The technology has not been applied because we do not value truth, but value our fond illusions: religion, nation, capitalism, and allow our behaviours to be bound by these ideas. Because they are NOT TRUE to reality, the energy crisis and climate occur as externalities of action in the course of these ideas. Forget big corporations and little governments - the future is global,collective and valid - anyhow, goto go, regards, iconoclast.
Aedes
 
  1  
Reply Sat 26 Jan, 2008 12:17 am
@iconoclast,
iconoclast wrote:
Aedes, you talk about the horrible asymetries of wealth, but how can these be addressed without first establishing a sustainable non-polluting energy basis?

Because energy availability is nearly irrelevant to this. Deal with the asymmetries in infant, child, and maternal mortality, child nutrition, hygiene, and sanitation first. The strongest predictor of population growth is child mortality. Reduce child mortality and population growth slows. This has been shown again and again without fail. The people I'm referring to are so poor that their energy demands are negligible anyway compared with the energy demands per capita in developed countries. And their little energy demands, incidentally, are met in many cases by cutting down trees and burning the wood, which is not only polluting but it leads to desertification, less arable land, and pulmonary diseases from smoke exposure (remember that pneumonia is the leading cause of death in children in developing countries according to the WHO).

Quote:
If 5 billion new consumers add thier unsustainabvle demands to ours the world will go up in a ball of flames from climate change.

Except that the bulk of those new 5 billion people will be born into extreme poverty and their demands will pale in comparison to people in developed nations. The US has 4% of the world's population and consumes 25% of its annual natural resource production. The population of all Africa is around 2.5x that of the US and overall uses far fewer resources, not just per capita but overall.

You're right that the world's resources can't sustain 5 billion new people who live like Americans. But for other reasons the world can't sustain 5 billion people who live like Somalis and Sudanese and Angolans. Part of the reason is that as resource demands increase there will be more of an attempt by developed countries to get resources from poor countries. Guess what, this is already happening in central and western Africa, which have among the largest undeveloped oil reserves in the world. Juxtapose a huge, impoverished population with rich, foreign corporations, and you get Nigeria. The new Chad-Cameroon pipeline goes through some of the poorest areas on earth, and it's only because of World Bank threats that the oil industry has been impelled to devote most of their revenues to develop those areas (which is the capacity in which I've been involved in this, on a consulting team for malaria control in these areas). But our resources are going to be more and more at the mercy of stability in desperately impoverished places, at the mercy of diseases like HIV, malaria, and TB that impair the productivity of indigenous workers, and the increased global commerce will expose us to a number of microbiologic imports (recall that we've already imported HIV, West Nile encephalitis, Ebola, and monkeypox from Africa -- fortunately the latter two have not developed a foothold here).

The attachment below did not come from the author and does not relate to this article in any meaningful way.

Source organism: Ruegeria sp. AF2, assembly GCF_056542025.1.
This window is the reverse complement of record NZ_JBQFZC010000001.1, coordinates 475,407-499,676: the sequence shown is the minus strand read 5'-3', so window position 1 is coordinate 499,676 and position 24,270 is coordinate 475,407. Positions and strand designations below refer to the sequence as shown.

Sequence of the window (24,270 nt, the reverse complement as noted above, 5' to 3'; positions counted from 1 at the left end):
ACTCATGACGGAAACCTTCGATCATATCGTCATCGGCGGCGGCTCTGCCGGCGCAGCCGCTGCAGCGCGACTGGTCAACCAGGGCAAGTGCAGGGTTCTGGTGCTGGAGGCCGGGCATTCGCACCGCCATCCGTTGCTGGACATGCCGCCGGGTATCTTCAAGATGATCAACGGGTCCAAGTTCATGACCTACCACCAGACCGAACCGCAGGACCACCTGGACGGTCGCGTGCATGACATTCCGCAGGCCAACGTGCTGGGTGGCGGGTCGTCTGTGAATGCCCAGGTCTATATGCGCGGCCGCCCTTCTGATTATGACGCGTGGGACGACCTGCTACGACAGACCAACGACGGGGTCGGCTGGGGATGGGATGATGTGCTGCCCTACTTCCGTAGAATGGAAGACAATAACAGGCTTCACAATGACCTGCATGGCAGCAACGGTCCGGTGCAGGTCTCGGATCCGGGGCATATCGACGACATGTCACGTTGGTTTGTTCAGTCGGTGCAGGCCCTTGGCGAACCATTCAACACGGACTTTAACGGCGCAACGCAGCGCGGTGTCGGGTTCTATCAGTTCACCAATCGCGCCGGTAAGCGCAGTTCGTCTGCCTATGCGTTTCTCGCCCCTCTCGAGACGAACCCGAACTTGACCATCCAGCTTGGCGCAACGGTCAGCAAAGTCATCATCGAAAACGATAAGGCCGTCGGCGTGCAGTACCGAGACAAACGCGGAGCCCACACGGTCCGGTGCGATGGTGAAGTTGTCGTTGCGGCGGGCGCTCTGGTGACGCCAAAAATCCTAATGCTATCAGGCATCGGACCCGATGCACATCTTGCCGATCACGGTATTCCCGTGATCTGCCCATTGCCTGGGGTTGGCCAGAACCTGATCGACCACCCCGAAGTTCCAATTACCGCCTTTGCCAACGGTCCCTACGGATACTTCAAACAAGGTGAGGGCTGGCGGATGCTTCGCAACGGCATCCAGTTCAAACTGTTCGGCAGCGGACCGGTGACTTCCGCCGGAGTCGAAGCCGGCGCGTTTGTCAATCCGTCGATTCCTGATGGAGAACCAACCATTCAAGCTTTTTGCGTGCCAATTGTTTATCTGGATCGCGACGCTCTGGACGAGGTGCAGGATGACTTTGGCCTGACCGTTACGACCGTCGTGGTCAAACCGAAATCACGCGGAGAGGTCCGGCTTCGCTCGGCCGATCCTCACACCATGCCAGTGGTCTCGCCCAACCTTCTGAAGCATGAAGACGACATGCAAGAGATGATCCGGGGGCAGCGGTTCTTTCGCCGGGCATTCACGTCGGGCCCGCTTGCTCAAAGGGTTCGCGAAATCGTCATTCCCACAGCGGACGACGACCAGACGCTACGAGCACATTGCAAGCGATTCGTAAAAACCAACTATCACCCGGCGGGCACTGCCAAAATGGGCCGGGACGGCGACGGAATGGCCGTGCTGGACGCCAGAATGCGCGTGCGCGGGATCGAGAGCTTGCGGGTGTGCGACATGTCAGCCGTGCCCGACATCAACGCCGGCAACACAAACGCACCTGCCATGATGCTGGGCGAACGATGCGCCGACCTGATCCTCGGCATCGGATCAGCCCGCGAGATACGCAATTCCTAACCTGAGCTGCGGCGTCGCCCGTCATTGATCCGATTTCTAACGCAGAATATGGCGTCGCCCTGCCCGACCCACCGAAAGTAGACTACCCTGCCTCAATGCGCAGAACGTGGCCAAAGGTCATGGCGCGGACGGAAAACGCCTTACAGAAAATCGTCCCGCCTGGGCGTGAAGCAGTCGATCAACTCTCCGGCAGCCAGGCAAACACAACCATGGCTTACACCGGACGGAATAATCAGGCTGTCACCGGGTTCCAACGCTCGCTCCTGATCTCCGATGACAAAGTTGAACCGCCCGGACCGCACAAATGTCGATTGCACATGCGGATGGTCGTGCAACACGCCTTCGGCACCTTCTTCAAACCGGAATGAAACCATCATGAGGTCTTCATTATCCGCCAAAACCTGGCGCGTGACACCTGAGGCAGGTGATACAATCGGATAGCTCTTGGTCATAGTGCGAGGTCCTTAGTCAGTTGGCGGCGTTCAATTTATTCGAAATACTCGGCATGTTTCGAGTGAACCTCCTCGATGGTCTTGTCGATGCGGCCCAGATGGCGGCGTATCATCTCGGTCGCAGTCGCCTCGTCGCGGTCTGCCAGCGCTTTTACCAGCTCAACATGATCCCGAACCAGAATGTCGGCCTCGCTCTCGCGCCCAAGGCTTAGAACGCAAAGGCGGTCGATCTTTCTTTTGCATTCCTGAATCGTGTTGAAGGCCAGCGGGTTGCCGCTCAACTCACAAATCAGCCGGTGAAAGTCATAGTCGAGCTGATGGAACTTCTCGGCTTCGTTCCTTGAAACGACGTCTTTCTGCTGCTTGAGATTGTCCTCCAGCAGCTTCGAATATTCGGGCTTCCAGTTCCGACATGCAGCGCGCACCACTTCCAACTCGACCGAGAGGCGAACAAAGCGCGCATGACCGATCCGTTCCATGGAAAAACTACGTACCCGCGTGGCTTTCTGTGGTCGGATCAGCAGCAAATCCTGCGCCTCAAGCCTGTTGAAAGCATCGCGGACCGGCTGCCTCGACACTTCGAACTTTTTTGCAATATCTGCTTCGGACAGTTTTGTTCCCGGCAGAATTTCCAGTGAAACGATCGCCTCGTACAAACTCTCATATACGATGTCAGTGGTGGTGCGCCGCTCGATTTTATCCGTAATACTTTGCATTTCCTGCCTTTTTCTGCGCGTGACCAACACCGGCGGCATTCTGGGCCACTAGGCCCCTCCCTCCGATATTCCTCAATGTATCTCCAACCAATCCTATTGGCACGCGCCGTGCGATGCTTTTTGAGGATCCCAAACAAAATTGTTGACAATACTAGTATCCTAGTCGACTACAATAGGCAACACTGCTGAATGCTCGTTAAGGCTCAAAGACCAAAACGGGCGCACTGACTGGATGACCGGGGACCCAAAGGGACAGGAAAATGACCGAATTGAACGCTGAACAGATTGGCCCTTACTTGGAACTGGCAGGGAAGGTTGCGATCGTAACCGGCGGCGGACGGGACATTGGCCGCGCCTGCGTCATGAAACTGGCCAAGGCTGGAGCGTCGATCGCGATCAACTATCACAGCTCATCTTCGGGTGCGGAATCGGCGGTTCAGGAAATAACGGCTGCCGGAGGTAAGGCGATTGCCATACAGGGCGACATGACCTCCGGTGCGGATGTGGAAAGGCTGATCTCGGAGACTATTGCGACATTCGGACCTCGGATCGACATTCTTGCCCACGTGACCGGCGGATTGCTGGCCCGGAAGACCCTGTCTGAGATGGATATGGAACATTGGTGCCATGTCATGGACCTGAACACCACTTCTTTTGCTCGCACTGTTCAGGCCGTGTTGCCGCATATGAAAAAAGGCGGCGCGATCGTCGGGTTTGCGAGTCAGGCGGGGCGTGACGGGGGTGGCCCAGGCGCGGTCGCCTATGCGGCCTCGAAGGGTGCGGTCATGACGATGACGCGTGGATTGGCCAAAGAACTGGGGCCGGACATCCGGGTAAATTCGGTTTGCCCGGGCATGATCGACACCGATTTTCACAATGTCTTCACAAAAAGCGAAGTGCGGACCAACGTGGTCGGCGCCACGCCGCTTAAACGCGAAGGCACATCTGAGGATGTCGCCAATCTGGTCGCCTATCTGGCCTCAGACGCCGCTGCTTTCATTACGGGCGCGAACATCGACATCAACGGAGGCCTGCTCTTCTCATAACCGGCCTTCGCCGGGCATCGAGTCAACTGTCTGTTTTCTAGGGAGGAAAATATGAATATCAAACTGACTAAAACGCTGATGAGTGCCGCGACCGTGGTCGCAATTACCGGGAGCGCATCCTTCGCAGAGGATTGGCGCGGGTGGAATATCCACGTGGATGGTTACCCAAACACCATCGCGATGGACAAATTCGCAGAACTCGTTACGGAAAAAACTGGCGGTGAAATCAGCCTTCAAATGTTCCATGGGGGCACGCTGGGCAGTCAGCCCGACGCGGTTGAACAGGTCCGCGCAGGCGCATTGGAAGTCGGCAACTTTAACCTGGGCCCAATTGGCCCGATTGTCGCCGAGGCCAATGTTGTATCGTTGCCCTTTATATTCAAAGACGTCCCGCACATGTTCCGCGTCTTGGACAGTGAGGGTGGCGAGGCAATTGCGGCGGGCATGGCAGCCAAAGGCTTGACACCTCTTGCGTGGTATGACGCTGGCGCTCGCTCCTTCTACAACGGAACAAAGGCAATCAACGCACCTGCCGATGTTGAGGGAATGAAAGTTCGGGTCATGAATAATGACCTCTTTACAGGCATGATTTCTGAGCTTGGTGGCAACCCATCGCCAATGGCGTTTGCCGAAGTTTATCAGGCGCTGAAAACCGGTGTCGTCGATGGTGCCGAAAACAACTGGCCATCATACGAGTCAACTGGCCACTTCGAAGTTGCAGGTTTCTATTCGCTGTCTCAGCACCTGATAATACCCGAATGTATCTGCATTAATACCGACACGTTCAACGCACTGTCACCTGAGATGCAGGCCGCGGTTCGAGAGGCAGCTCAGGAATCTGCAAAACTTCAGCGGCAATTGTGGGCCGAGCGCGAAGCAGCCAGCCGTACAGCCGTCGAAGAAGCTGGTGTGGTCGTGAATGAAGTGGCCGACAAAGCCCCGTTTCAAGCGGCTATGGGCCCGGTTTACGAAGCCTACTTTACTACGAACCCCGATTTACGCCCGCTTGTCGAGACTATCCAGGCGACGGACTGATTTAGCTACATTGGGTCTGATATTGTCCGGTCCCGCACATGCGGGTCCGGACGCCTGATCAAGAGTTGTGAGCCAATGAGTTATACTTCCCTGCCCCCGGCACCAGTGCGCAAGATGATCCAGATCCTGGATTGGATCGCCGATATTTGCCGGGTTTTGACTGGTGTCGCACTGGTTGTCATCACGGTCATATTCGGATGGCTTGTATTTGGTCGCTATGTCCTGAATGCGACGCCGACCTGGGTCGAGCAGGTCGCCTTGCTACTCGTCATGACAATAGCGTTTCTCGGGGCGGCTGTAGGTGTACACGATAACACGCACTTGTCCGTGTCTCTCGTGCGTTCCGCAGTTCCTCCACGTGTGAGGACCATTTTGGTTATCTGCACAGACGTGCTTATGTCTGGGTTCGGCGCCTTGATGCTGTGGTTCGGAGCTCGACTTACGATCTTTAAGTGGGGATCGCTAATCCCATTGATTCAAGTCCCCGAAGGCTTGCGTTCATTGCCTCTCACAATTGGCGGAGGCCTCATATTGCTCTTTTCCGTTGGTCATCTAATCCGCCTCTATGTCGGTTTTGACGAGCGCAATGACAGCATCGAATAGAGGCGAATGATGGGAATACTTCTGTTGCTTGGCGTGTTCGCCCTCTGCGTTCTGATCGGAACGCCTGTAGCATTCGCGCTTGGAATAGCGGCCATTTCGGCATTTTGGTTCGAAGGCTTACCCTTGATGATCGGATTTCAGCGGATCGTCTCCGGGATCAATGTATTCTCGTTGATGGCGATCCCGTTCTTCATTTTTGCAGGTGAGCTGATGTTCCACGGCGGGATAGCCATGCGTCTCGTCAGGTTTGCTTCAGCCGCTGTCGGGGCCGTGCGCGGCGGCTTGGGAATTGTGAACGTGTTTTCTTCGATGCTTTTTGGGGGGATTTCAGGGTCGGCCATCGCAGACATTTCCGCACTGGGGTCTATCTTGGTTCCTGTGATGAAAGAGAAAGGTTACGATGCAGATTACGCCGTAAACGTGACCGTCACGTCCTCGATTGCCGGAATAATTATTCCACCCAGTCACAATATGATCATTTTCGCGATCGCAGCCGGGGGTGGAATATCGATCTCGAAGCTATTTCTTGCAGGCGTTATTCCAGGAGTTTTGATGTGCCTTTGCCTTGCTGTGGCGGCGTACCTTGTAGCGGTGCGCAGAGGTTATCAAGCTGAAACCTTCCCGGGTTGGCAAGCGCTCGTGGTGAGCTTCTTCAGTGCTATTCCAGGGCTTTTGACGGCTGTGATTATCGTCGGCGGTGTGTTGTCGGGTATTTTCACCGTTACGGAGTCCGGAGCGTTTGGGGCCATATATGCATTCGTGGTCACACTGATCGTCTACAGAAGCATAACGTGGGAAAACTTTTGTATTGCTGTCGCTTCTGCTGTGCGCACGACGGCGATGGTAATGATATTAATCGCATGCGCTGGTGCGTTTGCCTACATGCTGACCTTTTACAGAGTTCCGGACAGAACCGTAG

Quote:
As the rest of your arguments follow in the course of this misunderstanding...

Well, considering my career is global health and tropical medicine, I've spent a lot of time in developing countries, and I've personally talked with everyone from consultants for the WHO and UN, Exxon-Mobil and Marathon executives, and Jeffrey Sachs himself about this issue, I object vehemently to your accusation of misunderstanding.
ogden
 
  1  
Reply Sat 26 Jan, 2008 07:43 pm
@Aedes,